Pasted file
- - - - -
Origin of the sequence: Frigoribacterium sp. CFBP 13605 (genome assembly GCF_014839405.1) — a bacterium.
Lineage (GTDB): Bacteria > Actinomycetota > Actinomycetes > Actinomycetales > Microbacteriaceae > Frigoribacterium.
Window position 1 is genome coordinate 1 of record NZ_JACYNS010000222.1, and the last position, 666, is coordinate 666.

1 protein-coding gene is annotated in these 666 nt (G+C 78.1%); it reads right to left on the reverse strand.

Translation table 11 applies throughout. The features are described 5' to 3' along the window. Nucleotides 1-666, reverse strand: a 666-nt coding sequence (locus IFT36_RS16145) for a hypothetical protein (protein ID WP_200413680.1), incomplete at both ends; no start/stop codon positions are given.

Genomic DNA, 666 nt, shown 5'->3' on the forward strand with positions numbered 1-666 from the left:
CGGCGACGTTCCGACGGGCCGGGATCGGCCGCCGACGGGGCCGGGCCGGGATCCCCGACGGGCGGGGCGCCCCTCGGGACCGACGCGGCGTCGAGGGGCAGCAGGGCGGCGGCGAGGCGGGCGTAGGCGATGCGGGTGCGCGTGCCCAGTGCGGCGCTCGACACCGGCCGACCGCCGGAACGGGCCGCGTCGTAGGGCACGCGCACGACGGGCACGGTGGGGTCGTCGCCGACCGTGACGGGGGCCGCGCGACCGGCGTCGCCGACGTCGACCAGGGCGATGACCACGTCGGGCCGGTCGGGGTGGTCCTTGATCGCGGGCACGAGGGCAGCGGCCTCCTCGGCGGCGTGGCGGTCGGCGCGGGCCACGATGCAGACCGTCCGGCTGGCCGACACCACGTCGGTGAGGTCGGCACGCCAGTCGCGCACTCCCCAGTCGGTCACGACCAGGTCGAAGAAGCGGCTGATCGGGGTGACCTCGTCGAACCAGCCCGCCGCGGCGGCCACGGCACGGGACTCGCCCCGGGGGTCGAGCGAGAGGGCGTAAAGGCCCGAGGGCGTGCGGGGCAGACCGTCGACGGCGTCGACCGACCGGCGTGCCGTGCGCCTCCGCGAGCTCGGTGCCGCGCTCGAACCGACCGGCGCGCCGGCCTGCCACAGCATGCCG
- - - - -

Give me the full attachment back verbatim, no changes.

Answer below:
Origin of the sequence: Frigoribacterium sp. CFBP 13605 (genome assembly GCF_014839405.1) — a bacterium.
Lineage (GTDB): Bacteria > Actinomycetota > Actinomycetes > Actinomycetales > Microbacteriaceae > Frigoribacterium.
Window position 1 is genome coordinate 1 of record NZ_JACYNS010000222.1, and the last position, 666, is coordinate 666.

1 protein-coding gene is annotated in these 666 nt (G+C 78.1%); it reads right to left on the reverse strand.

Translation table 11 applies throughout. The features are described 5' to 3' along the window. Nucleotides 1-666, reverse strand: a 666-nt coding sequence (locus IFT36_RS16145) for a hypothetical protein (protein ID WP_200413680.1), incomplete at both ends; no start/stop codon positions are given.

Genomic DNA, 666 nt, shown 5'->3' on the forward strand with positions numbered 1-666 from the left:
CGGCGACGTTCCGACGGGCCGGGATCGGCCGCCGACGGGGCCGGGCCGGGATCCCCGACGGGCGGGGCGCCCCTCGGGACCGACGCGGCGTCGAGGGGCAGCAGGGCGGCGGCGAGGCGGGCGTAGGCGATGCGGGTGCGCGTGCCCAGTGCGGCGCTCGACACCGGCCGACCGCCGGAACGGGCCGCGTCGTAGGGCACGCGCACGACGGGCACGGTGGGGTCGTCGCCGACCGTGACGGGGGCCGCGCGACCGGCGTCGCCGACGTCGACCAGGGCGATGACCACGTCGGGCCGGTCGGGGTGGTCCTTGATCGCGGGCACGAGGGCAGCGGCCTCCTCGGCGGCGTGGCGGTCGGCGCGGGCCACGATGCAGACCGTCCGGCTGGCCGACACCACGTCGGTGAGGTCGGCACGCCAGTCGCGCACTCCCCAGTCGGTCACGACCAGGTCGAAGAAGCGGCTGATCGGGGTGACCTCGTCGAACCAGCCCGCCGCGGCGGCCACGGCACGGGACTCGCCCCGGGGGTCGAGCGAGAGGGCGTAAAGGCCCGAGGGCGTGCGGGGCAGACCGTCGACGGCGTCGACCGACCGGCGTGCCGTGCGCCTCCGCGAGCTCGGTGCCGCGCTCGAACCGACCGGCGCGCCGGCCTGCCACAGCATGCCG